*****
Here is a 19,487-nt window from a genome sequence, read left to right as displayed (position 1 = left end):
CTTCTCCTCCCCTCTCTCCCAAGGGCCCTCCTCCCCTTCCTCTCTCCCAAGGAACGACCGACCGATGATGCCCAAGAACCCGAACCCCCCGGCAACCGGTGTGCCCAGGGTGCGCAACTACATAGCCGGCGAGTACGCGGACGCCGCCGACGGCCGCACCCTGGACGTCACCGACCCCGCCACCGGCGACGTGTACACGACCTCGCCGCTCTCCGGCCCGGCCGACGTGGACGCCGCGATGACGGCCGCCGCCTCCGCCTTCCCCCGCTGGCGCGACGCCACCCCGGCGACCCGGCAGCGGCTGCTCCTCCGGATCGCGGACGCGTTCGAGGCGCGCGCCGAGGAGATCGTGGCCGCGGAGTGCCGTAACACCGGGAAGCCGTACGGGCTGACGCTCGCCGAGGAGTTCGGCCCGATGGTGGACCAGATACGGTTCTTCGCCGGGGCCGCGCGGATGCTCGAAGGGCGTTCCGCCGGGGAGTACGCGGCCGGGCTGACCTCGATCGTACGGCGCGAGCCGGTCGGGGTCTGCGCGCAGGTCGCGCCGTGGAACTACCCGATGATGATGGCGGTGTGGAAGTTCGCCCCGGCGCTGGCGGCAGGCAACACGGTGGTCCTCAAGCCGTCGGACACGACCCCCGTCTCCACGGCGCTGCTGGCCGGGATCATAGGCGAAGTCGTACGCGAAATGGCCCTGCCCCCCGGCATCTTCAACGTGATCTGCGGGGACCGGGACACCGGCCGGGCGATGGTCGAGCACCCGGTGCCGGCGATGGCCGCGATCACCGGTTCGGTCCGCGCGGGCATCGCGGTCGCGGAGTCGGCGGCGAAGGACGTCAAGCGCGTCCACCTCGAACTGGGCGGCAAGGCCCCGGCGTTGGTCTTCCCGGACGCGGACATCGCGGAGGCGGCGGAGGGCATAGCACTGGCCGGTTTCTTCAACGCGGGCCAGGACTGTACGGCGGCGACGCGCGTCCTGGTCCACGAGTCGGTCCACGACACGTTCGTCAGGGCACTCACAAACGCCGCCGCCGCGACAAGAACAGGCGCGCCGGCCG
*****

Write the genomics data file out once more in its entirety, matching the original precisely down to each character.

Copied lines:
Here is a 19,487-nt window from a genome sequence, read left to right as displayed (position 1 = left end):
CTTCTCCTCCCCTCTCTCCCAAGGGCCCTCCTCCCCTTCCTCTCTCCCAAGGAACGACCGACCGATGATGCCCAAGAACCCGAACCCCCCGGCAACCGGTGTGCCCAGGGTGCGCAACTACATAGCCGGCGAGTACGCGGACGCCGCCGACGGCCGCACCCTGGACGTCACCGACCCCGCCACCGGCGACGTGTACACGACCTCGCCGCTCTCCGGCCCGGCCGACGTGGACGCCGCGATGACGGCCGCCGCCTCCGCCTTCCCCCGCTGGCGCGACGCCACCCCGGCGACCCGGCAGCGGCTGCTCCTCCGGATCGCGGACGCGTTCGAGGCGCGCGCCGAGGAGATCGTGGCCGCGGAGTGCCGTAACACCGGGAAGCCGTACGGGCTGACGCTCGCCGAGGAGTTCGGCCCGATGGTGGACCAGATACGGTTCTTCGCCGGGGCCGCGCGGATGCTCGAAGGGCGTTCCGCCGGGGAGTACGCGGCCGGGCTGACCTCGATCGTACGGCGCGAGCCGGTCGGGGTCTGCGCGCAGGTCGCGCCGTGGAACTACCCGATGATGATGGCGGTGTGGAAGTTCGCCCCGGCGCTGGCGGCAGGCAACACGGTGGTCCTCAAGCCGTCGGACACGACCCCCGTCTCCACGGCGCTGCTGGCCGGGATCATAGGCGAAGTCGTACGCGAAATGGCCCTGCCCCCCGGCATCTTCAACGTGATCTGCGGGGACCGGGACACCGGCCGGGCGATGGTCGAGCACCCGGTGCCGGCGATGGCCGCGATCACCGGTTCGGTCCGCGCGGGCATCGCGGTCGCGGAGTCGGCGGCGAAGGACGTCAAGCGCGTCCACCTCGAACTGGGCGGCAAGGCCCCGGCGTTGGTCTTCCCGGACGCGGACATCGCGGAGGCGGCGGAGGGCATAGCACTGGCCGGTTTCTTCAACGCGGGCCAGGACTGTACGGCGGCGACGCGCGTCCTGGTCCACGAGTCGGTCCACGACACGTTCGTCAGGGCACTCACAAACGCCGCCGCCGCGACAAGAACAGGCGCGCCGGCCG